A few weeks after Mayor Dinkins lost his bid for reelection in late 1993, Dean John Ruggie of Columbia’s School of International Affairs and I shared breakfast with the mayor and (as he would say) “his bride” Joyce as part of Columbia’s effort to recruit Mayor Dinkins to our faculty. After we made our pitch, the mayor turned to Joyce and observed that soon he “would be unemployed and [they] would also be losing their public housing,” and he was inclined to accept our offer. David Dinkins’ warmth, humor and pragmatism were key elements of his charm and were a gift to those of us lucky to know him.
After he moved into his office on the 14th floor of Columbia’s International Affairs building, I worked with him to develop the two classes he would teach. Both were designed to take advantage of his unique experiences and singular ability. The first was a class where each week a very prominent guest speaker would lecture and engage in a discussion that the mayor would lead on critical issues in urban policy. When we were working on the syllabus, I asked him if there was anyone in New York City who would refuse an invitation to speak in his class. He thought there might be a few, but over the past quarter-century very few turned down an opportunity to speak in his class, and each year I looked forward to my guest spot at his lectern.
The second class we developed took advantage of his experience running America’s largest city. In that class, students were assigned to simulate the role of analysts in a city agency presenting a key issue analysis to the mayor for his decision. Students had to present data and arguments to a mayor whose generous and polite demeanor never prevented him from presenting a tough and analytic response to a proposal that needed more work.
For a quarter-century, Professor Dinkins and his guests presented students with a comprehensive and nuanced view of urban policymaking, in the special context of New York City. The Mayor had a deep and profound understanding of the city’s politics and political history. He was mayor during one of the most difficult periods in the city’s history and despite mistakes and setbacks, he achieved a great deal — much more than is acknowledged. The steep reduction in crime that Rudy Giuliani always gets credit for started under Mayor Dinkin’s watch as a result of his “safe streets, safe city” program. He understood that reducing crime required more than police, but programs for young people. He added thousands of officers to the NYPD but also kept libraries open six days a week and made sure schools stayed open after hours as well. He worked to get police out of their squad cars and back on the beat where they could engage with the public. He addressed issues of housing, homelessness and mental health. He understood New York and led the city with grace and dignity during a period of racial and economic stress.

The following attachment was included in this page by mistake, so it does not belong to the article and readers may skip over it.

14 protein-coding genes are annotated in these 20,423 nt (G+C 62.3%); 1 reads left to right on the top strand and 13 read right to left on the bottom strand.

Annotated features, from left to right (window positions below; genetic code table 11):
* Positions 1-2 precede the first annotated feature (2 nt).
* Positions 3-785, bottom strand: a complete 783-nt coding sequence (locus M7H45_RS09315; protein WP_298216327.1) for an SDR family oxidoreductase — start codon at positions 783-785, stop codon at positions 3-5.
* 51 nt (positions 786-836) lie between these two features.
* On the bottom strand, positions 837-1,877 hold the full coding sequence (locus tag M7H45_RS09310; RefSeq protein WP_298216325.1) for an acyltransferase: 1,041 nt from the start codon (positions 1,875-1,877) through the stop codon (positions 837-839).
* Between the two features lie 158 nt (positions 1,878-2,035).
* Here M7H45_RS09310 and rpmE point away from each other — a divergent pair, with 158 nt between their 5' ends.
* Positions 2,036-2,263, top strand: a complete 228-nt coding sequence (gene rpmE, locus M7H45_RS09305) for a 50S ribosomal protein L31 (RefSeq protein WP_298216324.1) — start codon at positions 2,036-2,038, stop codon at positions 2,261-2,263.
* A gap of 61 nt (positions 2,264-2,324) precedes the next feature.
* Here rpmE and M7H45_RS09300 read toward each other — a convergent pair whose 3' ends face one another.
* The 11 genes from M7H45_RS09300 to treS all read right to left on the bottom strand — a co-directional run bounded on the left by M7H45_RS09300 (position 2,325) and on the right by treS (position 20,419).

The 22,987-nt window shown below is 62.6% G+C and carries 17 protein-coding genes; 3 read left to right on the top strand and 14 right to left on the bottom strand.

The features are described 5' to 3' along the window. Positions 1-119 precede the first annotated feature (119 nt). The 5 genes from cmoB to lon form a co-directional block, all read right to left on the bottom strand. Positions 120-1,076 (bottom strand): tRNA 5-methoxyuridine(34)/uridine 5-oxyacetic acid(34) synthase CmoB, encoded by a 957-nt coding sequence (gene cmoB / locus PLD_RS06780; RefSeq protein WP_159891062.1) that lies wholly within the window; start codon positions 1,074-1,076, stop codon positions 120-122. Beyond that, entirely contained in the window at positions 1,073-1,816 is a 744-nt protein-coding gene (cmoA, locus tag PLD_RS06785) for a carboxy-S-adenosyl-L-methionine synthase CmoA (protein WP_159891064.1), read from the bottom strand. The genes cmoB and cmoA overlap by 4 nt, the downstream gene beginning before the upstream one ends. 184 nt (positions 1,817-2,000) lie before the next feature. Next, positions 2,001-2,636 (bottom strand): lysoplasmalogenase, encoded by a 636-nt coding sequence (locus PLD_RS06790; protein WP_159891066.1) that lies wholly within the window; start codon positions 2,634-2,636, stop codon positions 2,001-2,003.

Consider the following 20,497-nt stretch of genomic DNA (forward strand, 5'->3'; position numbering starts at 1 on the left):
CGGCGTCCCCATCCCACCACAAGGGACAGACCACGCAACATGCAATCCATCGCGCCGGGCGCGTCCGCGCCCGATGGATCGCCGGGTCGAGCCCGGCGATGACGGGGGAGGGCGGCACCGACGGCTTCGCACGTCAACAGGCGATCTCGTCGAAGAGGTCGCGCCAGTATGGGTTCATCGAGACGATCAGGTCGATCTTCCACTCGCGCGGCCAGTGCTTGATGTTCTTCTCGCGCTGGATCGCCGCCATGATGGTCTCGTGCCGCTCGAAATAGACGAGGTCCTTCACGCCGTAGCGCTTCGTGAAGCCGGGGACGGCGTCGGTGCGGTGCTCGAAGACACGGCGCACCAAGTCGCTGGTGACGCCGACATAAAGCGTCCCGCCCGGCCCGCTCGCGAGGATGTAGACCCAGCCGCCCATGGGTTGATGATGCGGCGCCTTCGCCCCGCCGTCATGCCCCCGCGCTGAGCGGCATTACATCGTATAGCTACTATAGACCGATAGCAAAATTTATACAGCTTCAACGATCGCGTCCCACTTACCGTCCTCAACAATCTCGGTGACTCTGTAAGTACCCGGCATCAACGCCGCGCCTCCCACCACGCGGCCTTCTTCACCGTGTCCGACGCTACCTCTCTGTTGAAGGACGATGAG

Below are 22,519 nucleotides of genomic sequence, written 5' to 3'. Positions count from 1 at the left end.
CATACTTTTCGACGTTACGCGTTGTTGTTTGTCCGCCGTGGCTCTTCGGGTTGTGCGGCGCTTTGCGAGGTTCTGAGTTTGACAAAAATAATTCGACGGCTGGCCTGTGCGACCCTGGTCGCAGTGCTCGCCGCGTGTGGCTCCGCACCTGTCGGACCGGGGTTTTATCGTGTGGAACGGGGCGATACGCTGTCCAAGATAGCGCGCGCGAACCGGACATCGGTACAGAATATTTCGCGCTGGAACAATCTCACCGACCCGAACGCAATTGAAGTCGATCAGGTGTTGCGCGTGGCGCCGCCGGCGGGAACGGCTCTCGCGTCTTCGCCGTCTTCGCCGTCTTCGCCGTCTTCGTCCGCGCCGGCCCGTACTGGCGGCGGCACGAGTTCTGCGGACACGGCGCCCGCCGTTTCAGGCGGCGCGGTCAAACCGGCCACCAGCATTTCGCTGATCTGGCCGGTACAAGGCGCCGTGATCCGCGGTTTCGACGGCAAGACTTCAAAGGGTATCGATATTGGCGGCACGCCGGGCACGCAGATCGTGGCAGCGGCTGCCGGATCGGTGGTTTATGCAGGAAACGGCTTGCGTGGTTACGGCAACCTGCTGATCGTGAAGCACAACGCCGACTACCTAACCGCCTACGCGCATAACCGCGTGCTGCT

Today, New York City is enduring a similar period of economic and racial turmoil with the minor addition of a pandemic tossed into the political soup. Just prior to the recent presidential election, I thought of Mayor Dinkins and of his sense of history and commitment to democracy under the awful pressure of his loss of the mayor’s office to Rudy Giuliani. While we continue to wait (probably in vain) for a concession message from President Trump, in late October I observed:
“If Trump should win, I am confident that Biden would not contest the election and perhaps might match the eloquence of my colleague professor and former Mayor David Dinkins when he lost his rematch with Rudy Giuliani in 1993. At that time, there was real concern that racial tensions might lead to violence, but Dinkins would have none of it. While painful, he knew his job on election evening was to be gracious in defeat. Dinkins quieted his angry and disappointed supporters and memorably stated that: